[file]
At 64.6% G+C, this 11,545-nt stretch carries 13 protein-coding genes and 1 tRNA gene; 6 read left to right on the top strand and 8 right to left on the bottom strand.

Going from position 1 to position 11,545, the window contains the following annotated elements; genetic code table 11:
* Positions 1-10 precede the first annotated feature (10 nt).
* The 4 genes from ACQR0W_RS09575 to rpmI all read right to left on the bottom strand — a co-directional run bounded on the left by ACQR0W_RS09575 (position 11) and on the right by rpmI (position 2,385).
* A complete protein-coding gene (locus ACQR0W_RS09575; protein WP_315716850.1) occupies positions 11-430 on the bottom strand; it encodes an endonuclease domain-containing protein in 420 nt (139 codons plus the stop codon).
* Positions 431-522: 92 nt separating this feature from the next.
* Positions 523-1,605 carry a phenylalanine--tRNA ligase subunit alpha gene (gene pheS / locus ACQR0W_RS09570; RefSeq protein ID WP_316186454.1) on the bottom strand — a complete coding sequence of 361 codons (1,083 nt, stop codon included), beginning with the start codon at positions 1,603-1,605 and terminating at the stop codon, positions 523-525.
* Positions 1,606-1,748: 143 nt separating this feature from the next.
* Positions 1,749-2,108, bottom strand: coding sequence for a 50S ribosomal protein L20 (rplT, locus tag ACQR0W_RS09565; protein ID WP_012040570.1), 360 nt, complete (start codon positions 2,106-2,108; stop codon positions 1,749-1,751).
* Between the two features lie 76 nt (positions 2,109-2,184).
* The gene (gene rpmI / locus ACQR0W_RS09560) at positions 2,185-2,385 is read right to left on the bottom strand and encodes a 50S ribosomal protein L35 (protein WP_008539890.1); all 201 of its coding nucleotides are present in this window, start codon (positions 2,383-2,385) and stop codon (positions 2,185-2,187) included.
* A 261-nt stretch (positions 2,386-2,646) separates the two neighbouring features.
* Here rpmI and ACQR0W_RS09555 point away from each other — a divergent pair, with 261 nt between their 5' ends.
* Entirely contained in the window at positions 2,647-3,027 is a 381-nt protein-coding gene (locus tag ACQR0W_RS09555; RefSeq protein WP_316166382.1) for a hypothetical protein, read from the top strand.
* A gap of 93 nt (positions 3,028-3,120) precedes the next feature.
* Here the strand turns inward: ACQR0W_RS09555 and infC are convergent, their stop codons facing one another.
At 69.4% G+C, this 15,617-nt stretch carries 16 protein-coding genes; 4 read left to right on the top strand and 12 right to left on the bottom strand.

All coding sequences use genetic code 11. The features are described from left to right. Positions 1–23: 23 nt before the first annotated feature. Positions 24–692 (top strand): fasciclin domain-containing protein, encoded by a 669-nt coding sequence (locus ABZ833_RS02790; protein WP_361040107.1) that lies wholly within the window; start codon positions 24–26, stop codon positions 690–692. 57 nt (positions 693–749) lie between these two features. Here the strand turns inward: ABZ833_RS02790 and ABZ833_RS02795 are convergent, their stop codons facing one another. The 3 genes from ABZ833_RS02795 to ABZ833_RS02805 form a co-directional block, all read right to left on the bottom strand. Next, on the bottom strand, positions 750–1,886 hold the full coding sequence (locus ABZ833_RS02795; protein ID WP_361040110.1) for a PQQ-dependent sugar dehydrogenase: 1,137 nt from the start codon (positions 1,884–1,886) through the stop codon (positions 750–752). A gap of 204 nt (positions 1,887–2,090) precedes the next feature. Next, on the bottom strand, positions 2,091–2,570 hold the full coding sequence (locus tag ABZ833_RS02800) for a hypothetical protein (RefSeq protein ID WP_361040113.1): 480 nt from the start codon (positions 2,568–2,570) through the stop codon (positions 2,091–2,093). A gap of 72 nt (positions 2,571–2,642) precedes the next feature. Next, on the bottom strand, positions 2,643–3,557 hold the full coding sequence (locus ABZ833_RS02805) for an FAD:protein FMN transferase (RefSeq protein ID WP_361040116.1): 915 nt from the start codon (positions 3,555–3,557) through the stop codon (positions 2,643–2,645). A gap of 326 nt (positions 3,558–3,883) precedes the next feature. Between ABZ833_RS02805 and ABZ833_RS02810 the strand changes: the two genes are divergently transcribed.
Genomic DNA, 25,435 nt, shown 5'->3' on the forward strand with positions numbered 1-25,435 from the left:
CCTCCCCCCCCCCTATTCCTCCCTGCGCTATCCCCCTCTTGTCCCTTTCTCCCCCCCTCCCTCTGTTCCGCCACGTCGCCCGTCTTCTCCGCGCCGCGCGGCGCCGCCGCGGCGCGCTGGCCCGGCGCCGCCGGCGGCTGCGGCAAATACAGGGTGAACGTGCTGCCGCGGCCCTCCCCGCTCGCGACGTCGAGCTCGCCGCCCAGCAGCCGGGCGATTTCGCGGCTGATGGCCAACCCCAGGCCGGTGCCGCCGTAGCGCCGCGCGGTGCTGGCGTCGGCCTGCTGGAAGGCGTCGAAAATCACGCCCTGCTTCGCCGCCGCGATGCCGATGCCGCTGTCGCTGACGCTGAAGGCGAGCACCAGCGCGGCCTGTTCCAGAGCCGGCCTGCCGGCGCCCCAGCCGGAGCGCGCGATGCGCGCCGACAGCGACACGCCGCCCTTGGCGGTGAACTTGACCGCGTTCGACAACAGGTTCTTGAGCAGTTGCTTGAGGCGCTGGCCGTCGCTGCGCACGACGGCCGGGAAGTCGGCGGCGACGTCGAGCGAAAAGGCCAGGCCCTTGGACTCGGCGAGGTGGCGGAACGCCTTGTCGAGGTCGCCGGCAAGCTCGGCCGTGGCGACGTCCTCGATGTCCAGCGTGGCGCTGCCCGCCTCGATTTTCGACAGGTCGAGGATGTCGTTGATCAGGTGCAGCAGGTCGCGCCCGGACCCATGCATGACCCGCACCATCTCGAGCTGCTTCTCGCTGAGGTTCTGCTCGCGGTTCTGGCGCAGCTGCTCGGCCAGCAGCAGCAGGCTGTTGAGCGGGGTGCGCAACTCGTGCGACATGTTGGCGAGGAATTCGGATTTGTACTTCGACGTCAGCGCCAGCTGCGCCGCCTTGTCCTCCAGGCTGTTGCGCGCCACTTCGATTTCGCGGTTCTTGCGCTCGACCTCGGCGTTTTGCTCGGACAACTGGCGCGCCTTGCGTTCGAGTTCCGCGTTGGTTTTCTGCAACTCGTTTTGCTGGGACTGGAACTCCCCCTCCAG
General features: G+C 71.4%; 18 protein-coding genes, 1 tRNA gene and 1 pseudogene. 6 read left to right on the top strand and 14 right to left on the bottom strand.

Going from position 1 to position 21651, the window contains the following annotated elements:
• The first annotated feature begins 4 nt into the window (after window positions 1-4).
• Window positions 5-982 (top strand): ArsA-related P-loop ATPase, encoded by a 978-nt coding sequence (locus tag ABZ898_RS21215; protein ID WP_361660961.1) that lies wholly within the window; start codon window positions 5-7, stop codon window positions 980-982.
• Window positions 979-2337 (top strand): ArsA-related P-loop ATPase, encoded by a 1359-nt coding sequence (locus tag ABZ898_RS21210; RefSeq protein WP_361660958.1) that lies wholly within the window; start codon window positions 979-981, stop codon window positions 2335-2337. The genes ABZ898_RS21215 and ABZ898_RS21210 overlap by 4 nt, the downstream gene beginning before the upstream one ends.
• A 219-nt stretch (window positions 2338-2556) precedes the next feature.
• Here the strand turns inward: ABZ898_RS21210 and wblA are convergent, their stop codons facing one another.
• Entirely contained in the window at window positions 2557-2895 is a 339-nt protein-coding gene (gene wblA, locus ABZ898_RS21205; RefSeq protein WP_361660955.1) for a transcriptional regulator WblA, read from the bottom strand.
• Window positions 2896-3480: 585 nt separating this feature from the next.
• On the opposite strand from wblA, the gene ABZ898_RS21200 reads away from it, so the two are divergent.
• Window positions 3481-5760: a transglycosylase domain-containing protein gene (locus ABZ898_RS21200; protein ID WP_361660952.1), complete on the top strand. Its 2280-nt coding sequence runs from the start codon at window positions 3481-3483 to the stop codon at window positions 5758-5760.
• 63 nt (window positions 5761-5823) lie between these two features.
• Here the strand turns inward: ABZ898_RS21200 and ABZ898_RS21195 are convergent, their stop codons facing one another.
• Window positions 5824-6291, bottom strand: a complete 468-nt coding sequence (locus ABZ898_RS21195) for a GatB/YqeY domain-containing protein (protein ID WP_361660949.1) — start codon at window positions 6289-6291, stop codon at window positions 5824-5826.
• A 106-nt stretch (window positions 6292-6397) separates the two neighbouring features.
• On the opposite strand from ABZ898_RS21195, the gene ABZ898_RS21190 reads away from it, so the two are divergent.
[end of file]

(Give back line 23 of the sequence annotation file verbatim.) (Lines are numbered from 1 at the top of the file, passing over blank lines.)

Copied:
• The first annotated feature begins 4 nt into the window (after window positions 1-4).